The 2020 models are beginning to make their way into the fleets of rental car companies with a growing number of advanced driver assistance systems (ADAS) functions designed to provide safety to the occupants as well as lower the frequency of accidents.
These accident avoidance systems, which include blind-spot monitors, backup cameras, driver monitoring systems, and automatic braking systems, will all function to lower accident rates and save lives. This is great news for the rental car industry but there are some potential pitfalls as well.
Whenever a vehicle is involved in even a minor fender bender, safety-related components can be compromised. Collision repair shops in many cases are not trained or equipped to handle these complex repairs. In fact, according to I-CAR, the Inter-Industry Conference on Auto Collision Repair, 65% of collision industry shops have no training in these new safety components whatsoever. This is a sobering statistic considering the growing complexity of vehicles.
The vehicle manufacturers (OEMs) have specific repair procedures and/or position statements related to vehicle safety system health checks. Scanning is used to determine the condition of the electronic components and identify any Diagnostic Trouble Codes or DTCs. General Motors and others take the position that “all vehicles being assessed for collision damage repairs must be tested for DTCs during the repair estimation in order to identify the required repairs.”
In many cases a sensor may need to be reset, cameras and radar may need to be recalibrated, and control modules may need to be replaced as components may have failed or been damaged. It is important to note just because there are no dashboard indicators illuminated does not mean other components need attention.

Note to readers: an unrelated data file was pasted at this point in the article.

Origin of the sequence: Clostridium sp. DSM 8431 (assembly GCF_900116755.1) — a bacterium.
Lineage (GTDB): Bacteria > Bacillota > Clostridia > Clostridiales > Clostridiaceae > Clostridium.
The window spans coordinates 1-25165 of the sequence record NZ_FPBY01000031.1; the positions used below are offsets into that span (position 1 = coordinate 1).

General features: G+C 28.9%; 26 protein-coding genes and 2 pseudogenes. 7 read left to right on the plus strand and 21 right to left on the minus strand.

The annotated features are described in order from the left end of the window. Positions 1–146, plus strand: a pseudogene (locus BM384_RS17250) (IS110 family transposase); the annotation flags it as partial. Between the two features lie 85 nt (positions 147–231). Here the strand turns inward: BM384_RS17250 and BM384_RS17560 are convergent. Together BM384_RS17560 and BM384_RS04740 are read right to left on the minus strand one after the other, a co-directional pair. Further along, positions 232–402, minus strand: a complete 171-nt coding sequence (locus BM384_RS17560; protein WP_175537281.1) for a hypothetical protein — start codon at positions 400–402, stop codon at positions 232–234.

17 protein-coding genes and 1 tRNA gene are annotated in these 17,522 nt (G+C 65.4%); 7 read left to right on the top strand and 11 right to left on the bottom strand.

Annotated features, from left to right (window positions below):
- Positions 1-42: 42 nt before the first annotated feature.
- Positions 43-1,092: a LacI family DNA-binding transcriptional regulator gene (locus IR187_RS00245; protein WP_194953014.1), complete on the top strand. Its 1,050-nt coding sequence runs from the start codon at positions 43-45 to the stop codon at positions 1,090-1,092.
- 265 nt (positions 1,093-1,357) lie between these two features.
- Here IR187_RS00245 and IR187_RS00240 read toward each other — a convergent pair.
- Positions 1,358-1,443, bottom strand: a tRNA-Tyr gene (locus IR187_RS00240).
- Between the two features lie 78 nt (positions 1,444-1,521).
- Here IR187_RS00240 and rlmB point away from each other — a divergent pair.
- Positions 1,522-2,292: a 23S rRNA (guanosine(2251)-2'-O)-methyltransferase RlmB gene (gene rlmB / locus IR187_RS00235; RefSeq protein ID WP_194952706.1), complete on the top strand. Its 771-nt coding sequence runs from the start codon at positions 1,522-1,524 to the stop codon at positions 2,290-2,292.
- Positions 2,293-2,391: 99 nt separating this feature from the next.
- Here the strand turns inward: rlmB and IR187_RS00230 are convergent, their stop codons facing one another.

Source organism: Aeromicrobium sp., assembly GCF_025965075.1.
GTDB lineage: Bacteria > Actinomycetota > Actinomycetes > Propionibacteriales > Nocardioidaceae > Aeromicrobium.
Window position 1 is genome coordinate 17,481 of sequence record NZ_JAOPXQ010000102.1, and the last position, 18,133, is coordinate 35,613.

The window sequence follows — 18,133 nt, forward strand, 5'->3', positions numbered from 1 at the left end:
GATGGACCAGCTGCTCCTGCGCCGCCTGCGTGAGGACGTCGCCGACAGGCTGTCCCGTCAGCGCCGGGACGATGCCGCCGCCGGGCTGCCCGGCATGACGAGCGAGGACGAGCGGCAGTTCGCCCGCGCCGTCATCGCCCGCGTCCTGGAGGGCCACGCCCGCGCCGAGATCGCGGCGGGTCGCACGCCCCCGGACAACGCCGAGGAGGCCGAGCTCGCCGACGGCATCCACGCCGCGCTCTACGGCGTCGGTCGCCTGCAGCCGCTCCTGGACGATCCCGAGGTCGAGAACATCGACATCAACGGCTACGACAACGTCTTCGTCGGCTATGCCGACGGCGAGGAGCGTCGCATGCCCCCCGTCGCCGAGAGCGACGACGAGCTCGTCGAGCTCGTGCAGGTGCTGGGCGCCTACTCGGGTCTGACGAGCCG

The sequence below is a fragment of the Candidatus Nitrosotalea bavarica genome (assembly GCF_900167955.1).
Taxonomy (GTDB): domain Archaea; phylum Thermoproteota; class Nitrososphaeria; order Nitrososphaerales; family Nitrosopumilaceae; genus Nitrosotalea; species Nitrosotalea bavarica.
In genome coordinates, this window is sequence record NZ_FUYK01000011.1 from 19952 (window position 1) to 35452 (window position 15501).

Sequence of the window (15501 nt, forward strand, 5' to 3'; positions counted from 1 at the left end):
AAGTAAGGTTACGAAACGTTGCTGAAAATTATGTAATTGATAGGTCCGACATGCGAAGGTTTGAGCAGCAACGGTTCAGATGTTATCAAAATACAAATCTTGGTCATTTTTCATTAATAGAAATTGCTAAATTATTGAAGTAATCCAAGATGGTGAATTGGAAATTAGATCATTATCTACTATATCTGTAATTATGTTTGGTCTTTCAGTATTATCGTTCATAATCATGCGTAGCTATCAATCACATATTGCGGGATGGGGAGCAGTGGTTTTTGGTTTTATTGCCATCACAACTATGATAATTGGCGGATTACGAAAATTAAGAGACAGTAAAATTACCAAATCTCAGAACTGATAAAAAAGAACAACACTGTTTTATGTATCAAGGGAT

All of this leads to increased liability should a vehicle be rented that has not been properly repaired and re-calibrated. Lawyers are increasing looking at repair information after an accident to assure proper procedures were followed.
Case in point is Seebachen vs. John Eagle Collision Center where a jury awarded $31.5 million dollars to the Seebachen family. The collision repair facility used a 3M structural adhesive instead of spot welding as the OEM procedures specified.
As these well-equipped and much safer vehicles make their way into car rental fleets the best way for rental car companies to lower exposure is to assure compliance with OEM repair procedures. This includes the repair facility using pre- and post-diagnostic scanning and calibrations using up-to-date OEM software and scan tools.
Not all scan tools are the same and homework should be done to make sure the scan tool meets OEM requirements.
About the Author
Frank LaViola is VP of sales for AirPro Diagnostics LLC located in Jacksonville, Fla. LaViola previously worked for Enterprise Rent A Car in the area of collision industry relations.